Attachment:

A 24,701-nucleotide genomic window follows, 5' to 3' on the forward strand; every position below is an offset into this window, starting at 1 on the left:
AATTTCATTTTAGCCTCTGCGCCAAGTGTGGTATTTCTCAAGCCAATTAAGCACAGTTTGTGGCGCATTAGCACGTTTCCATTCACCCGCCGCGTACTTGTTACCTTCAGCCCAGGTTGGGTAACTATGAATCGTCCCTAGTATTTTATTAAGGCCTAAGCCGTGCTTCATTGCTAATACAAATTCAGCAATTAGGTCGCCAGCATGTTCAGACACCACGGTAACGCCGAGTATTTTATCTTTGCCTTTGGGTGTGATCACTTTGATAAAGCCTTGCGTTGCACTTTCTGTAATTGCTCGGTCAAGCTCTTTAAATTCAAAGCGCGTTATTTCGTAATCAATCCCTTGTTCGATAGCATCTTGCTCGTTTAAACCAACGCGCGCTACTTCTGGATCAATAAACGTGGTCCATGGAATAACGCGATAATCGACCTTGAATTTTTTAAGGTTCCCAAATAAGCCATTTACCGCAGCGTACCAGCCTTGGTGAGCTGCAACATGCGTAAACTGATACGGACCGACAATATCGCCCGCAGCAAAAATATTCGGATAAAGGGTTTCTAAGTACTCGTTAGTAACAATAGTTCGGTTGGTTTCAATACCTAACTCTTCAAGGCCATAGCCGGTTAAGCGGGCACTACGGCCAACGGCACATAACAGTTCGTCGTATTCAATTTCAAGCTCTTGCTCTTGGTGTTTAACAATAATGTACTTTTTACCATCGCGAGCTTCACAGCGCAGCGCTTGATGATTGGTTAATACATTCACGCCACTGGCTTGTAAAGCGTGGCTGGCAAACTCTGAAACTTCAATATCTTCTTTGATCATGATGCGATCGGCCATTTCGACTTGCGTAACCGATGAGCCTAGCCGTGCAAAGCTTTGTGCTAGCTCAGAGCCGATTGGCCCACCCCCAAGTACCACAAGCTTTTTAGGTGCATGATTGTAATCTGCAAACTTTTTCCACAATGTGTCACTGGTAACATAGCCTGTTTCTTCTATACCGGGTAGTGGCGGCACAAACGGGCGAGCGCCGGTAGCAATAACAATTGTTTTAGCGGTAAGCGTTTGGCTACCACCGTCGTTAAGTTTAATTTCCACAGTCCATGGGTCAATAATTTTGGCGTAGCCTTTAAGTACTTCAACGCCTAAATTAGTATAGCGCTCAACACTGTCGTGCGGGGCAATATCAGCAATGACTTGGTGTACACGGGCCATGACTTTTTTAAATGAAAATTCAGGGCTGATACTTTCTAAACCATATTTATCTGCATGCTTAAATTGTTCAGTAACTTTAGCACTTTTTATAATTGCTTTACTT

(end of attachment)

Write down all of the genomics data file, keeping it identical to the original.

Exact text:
A 24,701-nucleotide genomic window follows, 5' to 3' on the forward strand; every position below is an offset into this window, starting at 1 on the left:
AATTTCATTTTAGCCTCTGCGCCAAGTGTGGTATTTCTCAAGCCAATTAAGCACAGTTTGTGGCGCATTAGCACGTTTCCATTCACCCGCCGCGTACTTGTTACCTTCAGCCCAGGTTGGGTAACTATGAATCGTCCCTAGTATTTTATTAAGGCCTAAGCCGTGCTTCATTGCTAATACAAATTCAGCAATTAGGTCGCCAGCATGTTCAGACACCACGGTAACGCCGAGTATTTTATCTTTGCCTTTGGGTGTGATCACTTTGATAAAGCCTTGCGTTGCACTTTCTGTAATTGCTCGGTCAAGCTCTTTAAATTCAAAGCGCGTTATTTCGTAATCAATCCCTTGTTCGATAGCATCTTGCTCGTTTAAACCAACGCGCGCTACTTCTGGATCAATAAACGTGGTCCATGGAATAACGCGATAATCGACCTTGAATTTTTTAAGGTTCCCAAATAAGCCATTTACCGCAGCGTACCAGCCTTGGTGAGCTGCAACATGCGTAAACTGATACGGACCGACAATATCGCCCGCAGCAAAAATATTCGGATAAAGGGTTTCTAAGTACTCGTTAGTAACAATAGTTCGGTTGGTTTCAATACCTAACTCTTCAAGGCCATAGCCGGTTAAGCGGGCACTACGGCCAACGGCACATAACAGTTCGTCGTATTCAATTTCAAGCTCTTGCTCTTGGTGTTTAACAATAATGTACTTTTTACCATCGCGAGCTTCACAGCGCAGCGCTTGATGATTGGTTAATACATTCACGCCACTGGCTTGTAAAGCGTGGCTGGCAAACTCTGAAACTTCAATATCTTCTTTGATCATGATGCGATCGGCCATTTCGACTTGCGTAACCGATGAGCCTAGCCGTGCAAAGCTTTGTGCTAGCTCAGAGCCGATTGGCCCACCCCCAAGTACCACAAGCTTTTTAGGTGCATGATTGTAATCTGCAAACTTTTTCCACAATGTGTCACTGGTAACATAGCCTGTTTCTTCTATACCGGGTAGTGGCGGCACAAACGGGCGAGCGCCGGTAGCAATAACAATTGTTTTAGCGGTAAGCGTTTGGCTACCACCGTCGTTAAGTTTAATTTCCACAGTCCATGGGTCAATAATTTTGGCGTAGCCTTTAAGTACTTCAACGCCTAAATTAGTATAGCGCTCAACACTGTCGTGCGGGGCAATATCAGCAATGACTTGGTGTACACGGGCCATGACTTTTTTAAATGAAAATTCAGGGCTGATACTTTCTAAACCATATTTATCTGCATGCTTAAATTGTTCAGTAACTTTAGCACTTTTTATAATTGCTTTACTT